"I know," he said. "You're talking about an ever present worry in my mind. Video is kicking our tail all over the place. So are movies. You see, what I attempted to do with Smoke Mountain was get the crowd in there that does not normally go to theater. Because they knew something wild was going to be happening. They'd see blood on the floor. We're just a video generation, you know? And if anybody doesn't doubt that, I can still remember the Tet offensive with utter clarity, even though I was eight, Ahh, that was a wild show."

Big Jim Blushing

We have always been puzzled by the power of the family to transform men of the world into blushing rubes.

Last week Governor Thompson, noted art collector and international traveler, spoke up against the performing of a ditty called "Condom Rag" in front of the State of Illinois Center. "It's garbage, plain garbage," said the governor. "If I were innocently walking the streets with my family and I had to hear that . . . I would be offended."

We imagined it. Jim, Jayne, and Samantha taking the spring air along Clark Street.

The governor has forgotten it is AIDS Awareness Week! Suddenly he is assailed in front of the State of Illinois Center by the five rapping wits who call themselves Local Talent.

You say you want sex that's safe and fun. Well, jive with us and we'll show you how it's done.

"Oh my Lord in heaven!" the governor gasps. He shoves his wife away and buries his daughter inside the folds of his coat.

They come in all colors though just one size. I want one that'll match my eyes.

"You big stiff!" says Jayne, getting up off the sidewalk. "You weren't such a puritan when you and Helmut Jahn were cooking up that bathroom-blue bird cage with the dingus on top."

"We were boys being boys," says the governor.

"And what about Cathy Webb's skivvies!"

"That was only television," he explains. "Here I am innocently walking the streets with my family."

Step one in being safe, not stupid, is avoid contact of bodily fluids.

"We learned that in school," says Samantha in a muffled voice inside her father's coat.

The governor shakes his fist at the rappers as he herds his family along.

"We'll go have some ice cream," he says sulkily and pats the bulge in his coat where his daughter's head is. "Those awful awful people had no business upsetting you like that."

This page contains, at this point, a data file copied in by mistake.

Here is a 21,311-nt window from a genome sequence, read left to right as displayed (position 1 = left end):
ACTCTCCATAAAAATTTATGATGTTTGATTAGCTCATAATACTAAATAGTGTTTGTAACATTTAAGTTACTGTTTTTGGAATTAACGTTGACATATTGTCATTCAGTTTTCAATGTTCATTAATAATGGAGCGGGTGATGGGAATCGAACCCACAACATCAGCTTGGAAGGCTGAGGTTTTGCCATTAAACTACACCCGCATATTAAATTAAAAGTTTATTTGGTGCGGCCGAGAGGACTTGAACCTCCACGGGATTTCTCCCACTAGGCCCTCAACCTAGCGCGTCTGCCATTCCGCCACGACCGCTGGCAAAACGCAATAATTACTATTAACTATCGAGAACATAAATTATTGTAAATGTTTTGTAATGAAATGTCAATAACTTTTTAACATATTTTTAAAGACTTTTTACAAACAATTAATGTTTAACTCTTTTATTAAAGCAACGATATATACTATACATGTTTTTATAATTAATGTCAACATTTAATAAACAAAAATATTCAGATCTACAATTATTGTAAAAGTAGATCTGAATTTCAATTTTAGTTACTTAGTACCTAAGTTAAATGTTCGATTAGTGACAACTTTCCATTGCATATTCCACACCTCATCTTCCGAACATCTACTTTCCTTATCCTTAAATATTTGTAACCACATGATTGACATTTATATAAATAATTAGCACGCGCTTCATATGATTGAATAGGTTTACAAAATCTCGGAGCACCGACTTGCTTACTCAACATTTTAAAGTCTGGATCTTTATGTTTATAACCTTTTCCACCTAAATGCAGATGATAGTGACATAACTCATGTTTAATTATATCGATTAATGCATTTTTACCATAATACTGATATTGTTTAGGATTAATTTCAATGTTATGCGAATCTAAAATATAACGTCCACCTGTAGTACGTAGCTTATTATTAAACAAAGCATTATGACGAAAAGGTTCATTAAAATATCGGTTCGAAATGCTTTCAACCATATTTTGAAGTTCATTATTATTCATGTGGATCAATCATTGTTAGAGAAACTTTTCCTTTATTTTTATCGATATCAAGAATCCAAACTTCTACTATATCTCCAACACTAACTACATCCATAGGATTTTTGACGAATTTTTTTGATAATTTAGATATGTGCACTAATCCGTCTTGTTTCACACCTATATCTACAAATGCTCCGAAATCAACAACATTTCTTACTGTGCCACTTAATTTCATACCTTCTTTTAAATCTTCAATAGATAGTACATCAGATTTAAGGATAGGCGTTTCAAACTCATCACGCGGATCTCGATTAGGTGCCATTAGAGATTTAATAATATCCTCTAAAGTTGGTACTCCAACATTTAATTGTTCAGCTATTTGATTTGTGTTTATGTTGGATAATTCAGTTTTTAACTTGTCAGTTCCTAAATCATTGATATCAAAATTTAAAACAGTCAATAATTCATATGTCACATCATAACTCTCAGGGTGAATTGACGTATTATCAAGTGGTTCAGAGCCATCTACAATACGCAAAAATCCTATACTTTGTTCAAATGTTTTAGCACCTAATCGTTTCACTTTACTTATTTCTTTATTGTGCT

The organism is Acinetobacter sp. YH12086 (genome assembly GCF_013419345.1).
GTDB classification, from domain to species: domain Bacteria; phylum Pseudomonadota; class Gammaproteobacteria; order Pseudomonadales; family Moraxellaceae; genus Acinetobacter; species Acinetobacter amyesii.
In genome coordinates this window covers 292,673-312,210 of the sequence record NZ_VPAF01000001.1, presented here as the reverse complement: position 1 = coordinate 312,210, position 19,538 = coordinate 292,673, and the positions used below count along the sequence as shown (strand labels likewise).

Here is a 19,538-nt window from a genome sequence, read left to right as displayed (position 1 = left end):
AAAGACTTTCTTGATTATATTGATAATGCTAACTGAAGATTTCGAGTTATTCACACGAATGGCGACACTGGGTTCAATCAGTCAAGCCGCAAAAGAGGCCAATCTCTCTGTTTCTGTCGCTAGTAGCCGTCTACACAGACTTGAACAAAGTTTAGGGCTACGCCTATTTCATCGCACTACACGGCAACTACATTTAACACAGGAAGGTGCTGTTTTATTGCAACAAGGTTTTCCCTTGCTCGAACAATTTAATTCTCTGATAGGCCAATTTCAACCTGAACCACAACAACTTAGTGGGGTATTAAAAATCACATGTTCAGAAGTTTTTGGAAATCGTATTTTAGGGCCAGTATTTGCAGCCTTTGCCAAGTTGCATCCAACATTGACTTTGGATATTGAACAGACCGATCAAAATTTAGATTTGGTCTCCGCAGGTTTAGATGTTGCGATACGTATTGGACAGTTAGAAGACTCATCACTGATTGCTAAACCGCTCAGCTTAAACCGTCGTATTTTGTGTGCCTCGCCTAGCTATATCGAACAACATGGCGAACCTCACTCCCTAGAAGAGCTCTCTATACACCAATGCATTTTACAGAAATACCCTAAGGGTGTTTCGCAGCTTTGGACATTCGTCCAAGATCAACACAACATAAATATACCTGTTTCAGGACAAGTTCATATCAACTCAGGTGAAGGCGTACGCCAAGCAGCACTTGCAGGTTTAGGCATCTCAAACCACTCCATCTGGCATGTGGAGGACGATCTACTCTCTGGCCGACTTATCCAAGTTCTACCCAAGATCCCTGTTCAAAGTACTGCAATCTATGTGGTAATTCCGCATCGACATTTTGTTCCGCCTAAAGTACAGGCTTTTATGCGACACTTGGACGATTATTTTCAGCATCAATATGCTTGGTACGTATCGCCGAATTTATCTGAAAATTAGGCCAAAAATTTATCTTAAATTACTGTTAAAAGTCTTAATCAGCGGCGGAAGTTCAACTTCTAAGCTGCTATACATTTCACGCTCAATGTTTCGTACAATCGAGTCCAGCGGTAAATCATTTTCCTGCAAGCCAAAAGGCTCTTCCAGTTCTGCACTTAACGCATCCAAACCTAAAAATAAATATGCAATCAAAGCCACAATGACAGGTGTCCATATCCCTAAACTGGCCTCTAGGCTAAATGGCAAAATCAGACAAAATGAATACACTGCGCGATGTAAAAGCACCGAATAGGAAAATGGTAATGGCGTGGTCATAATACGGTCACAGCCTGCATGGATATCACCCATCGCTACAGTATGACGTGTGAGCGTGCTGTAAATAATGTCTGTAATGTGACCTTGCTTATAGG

"I don't want to die," says Samantha, who is struggling to get out.

True Wimp

It's never too late to screw up a TV show. The producers of Jack and Mike were told that before the "Spirits of the Night" episode could air in reruns this summer, they had to take out the business that made some church people cranky.

It's the scene where Anthony Kubacek wakes up in Belinda's apartment for the umpteenth time, and as he's stumbling around looking for his socks she says, "Why don't you just live here with me?" And he says, "My mother. It would kill her if she found out we were living in sin."

And she says, "Anthony, your mother survived World War II and Poland. I think maybe she could survive this." And he says, "I can't do it to her, Belinda. I'm a Catholic."

And she says, "Anthony, you're a wimp," and yanks him into bed.

Well, the network heard about that one. ABC got a letter from the Catholic League for Religious and Civil Rights. "The message you are conveying is that those who abide by the Catholic Church teachings and the moral authority of parents are all wimps." We admired Anthony's sticking to his catechismal guns (so did Belinda, it looked like), but ABC caved in without a fight. Alan Wurtzel, vice president of broadcast standards, ordered a change, and the actor who plays Kubacek, Kevin Dunne (known to us as the "hubster" of Hot Type colleague Katina Alexander), ducked into a Chicago studio last week to reloop three words. Now Anthony says "I'm a coward" and the scene has no payoff.

If they want to turn Anthony into a jellyfish instead of a guy with some sense of conscience, how about rewriting the part to make him a network vice president?

A Year Older

John F. Kennedy turns 70 years old this month.

Art accompanying story in printed newspaper (not available in this archive): photo/Jon Randolph.